There is no reason to suppose that such complaints [among CX staff] are particularly directed at mainland Chinese. As this was a flight from Chengdu, most of the linguistically challenged passengers would presumably have been those from mainland China. No doubt a flight from Japan would have produced different, but similar, confusions over such things as the difference between “blanket” and “carpet”.

Hmm… Would the cabin attendants have been equally snarky if the passenger had been Japanese rather than a Mainlander? The government officials who saw fit to make a fuss clearly don’t think so. I suspect they are right. (More Mainland complaints in Singapore.)

And that in turn brings us to…

An old Michael Turton blog post about an academic paper on Chinese group tourism as a ‘territorial strategy’ (including link to interesting paper). This dates from a time when such tourism was perhaps more regimented than it later became – but still resonates with Hong Kong’s experience…

The more PRC group tourists engage with Taiwanese, the more they express a sense of cultural affinity, admiration, and crucially, identification with them as fellow Chinese nationals. Yet, the more Taiwanese engage with PRC group tourists, the more culturally, socially and politically alienated Taiwanese feel from China and PRC nationals. Such a contradiction between the delight of guests and the distaste of hosts is certainly not unique to cross-Strait tourism.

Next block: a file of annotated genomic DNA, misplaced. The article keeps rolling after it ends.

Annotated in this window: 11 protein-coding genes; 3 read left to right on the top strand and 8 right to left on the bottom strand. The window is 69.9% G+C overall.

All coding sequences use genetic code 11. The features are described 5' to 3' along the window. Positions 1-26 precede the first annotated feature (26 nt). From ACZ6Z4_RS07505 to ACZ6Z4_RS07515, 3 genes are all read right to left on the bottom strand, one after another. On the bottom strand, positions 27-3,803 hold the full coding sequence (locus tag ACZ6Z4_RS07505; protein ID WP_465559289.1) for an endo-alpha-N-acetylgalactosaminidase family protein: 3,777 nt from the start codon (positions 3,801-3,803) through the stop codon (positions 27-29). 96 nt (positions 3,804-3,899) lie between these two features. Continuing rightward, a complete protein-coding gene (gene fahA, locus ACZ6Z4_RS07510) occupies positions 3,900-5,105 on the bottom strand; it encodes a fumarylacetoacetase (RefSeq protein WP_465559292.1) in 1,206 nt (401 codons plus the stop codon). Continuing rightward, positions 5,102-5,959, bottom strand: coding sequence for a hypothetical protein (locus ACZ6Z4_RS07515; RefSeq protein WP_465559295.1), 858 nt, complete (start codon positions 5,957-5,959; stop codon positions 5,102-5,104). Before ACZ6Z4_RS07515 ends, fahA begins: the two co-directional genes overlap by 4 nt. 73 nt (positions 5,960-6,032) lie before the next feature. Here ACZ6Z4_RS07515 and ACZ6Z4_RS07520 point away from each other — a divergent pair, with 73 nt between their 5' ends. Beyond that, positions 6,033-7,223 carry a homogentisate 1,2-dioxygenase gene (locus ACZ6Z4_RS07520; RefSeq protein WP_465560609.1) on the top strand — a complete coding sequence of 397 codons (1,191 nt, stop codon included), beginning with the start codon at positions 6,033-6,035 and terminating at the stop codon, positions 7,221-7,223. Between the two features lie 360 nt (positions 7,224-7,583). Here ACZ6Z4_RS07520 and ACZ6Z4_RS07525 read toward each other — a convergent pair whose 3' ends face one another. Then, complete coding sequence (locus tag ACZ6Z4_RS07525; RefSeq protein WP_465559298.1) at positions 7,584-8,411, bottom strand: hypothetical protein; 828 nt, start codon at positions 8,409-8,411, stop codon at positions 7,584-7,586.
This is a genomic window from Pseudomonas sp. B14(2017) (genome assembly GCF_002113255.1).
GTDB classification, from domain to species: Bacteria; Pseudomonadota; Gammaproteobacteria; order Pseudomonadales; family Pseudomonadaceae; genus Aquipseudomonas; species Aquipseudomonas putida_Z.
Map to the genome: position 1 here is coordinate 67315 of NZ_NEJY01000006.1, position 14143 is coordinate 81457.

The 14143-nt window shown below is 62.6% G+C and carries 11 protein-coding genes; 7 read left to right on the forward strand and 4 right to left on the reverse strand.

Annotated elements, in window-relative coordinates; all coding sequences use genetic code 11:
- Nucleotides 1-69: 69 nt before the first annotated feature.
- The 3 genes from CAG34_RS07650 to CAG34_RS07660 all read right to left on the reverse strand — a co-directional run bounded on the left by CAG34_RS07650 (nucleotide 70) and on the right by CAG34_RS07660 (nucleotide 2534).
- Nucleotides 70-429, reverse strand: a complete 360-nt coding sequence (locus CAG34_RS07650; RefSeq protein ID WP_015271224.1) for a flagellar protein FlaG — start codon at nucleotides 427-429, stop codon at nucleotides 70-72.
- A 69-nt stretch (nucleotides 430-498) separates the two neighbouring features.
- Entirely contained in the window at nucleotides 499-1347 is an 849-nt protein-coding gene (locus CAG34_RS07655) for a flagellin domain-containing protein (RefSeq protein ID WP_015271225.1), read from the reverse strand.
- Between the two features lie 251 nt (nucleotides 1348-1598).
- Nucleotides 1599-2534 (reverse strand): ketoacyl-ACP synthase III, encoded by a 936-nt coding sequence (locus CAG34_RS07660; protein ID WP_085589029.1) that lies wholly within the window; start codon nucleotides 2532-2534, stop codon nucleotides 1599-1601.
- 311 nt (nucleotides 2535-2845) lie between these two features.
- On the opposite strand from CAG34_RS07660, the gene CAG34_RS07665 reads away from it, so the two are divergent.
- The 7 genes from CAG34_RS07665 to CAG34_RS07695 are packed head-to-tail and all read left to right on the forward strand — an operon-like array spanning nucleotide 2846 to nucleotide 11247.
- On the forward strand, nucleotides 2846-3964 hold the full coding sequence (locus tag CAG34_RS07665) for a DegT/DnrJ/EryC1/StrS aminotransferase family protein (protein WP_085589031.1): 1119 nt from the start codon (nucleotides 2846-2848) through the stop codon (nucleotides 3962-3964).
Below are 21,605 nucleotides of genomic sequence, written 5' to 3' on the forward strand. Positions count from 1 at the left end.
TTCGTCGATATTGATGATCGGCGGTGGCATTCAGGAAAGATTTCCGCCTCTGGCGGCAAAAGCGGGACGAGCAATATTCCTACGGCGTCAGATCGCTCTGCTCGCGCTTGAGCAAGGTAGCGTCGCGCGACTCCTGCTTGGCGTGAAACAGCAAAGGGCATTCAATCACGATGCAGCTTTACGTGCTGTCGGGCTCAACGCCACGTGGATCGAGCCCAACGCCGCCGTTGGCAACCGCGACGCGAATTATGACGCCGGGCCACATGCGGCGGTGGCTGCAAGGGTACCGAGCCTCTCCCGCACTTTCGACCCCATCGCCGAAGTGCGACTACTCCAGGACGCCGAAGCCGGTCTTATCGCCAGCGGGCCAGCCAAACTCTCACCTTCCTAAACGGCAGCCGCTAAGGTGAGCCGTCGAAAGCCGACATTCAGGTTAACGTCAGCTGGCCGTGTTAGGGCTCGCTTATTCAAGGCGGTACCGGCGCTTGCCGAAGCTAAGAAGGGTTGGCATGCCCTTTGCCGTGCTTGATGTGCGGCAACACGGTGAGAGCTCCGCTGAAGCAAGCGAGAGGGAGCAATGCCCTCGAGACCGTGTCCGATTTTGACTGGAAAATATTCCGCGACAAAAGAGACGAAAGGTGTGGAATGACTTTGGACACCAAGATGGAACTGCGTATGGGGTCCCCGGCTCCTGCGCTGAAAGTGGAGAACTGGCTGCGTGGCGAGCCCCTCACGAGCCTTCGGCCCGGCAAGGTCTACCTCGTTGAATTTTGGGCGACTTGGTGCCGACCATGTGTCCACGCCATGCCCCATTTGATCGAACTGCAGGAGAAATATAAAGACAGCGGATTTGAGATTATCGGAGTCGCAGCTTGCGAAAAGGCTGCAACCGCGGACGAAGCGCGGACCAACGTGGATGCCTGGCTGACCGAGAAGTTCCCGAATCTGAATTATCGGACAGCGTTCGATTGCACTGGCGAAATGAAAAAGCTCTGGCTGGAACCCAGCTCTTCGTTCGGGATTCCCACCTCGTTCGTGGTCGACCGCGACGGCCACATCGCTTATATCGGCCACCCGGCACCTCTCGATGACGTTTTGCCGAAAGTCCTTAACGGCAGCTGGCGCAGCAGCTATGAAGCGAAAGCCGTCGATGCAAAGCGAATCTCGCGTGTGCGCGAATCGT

Back to Carpet-Gate – from RFA

The row shows that Beijing is keen to stamp out the legacy of foreign influence in Hong Kong, said current affairs commentator Sang Pu.

“This whole thing has been escalated to show how Hong Kong hasn’t been properly decolonized, and how it’s still dancing to Britain’s tune, by remaining nostalgic for English and Cantonese [rather than Mandarin],” Sang said. 

“They are using it to show that Hong Kongers are incapable of respecting non-Cantonese Chinese, particularly mainlanders,” he said. “They are escalating it by bringing out the big guns, so people in Hong Kong will be intimidated and then ‘re-educated’ to be more obedient.”